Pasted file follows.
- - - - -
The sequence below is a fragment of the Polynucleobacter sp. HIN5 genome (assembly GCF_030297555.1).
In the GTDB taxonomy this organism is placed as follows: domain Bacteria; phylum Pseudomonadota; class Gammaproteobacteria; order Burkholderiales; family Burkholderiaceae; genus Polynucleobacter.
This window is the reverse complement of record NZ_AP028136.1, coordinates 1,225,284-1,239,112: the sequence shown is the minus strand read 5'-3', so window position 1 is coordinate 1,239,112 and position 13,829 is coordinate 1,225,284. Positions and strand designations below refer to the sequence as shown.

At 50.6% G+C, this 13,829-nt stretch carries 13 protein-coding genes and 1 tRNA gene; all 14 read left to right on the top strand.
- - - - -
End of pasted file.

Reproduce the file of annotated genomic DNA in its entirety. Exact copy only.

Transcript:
The sequence below is a fragment of the Polynucleobacter sp. HIN5 genome (assembly GCF_030297555.1).
In the GTDB taxonomy this organism is placed as follows: domain Bacteria; phylum Pseudomonadota; class Gammaproteobacteria; order Burkholderiales; family Burkholderiaceae; genus Polynucleobacter.
This window is the reverse complement of record NZ_AP028136.1, coordinates 1,225,284-1,239,112: the sequence shown is the minus strand read 5'-3', so window position 1 is coordinate 1,239,112 and position 13,829 is coordinate 1,225,284. Positions and strand designations below refer to the sequence as shown.

At 50.6% G+C, this 13,829-nt stretch carries 13 protein-coding genes and 1 tRNA gene; all 14 read left to right on the top strand.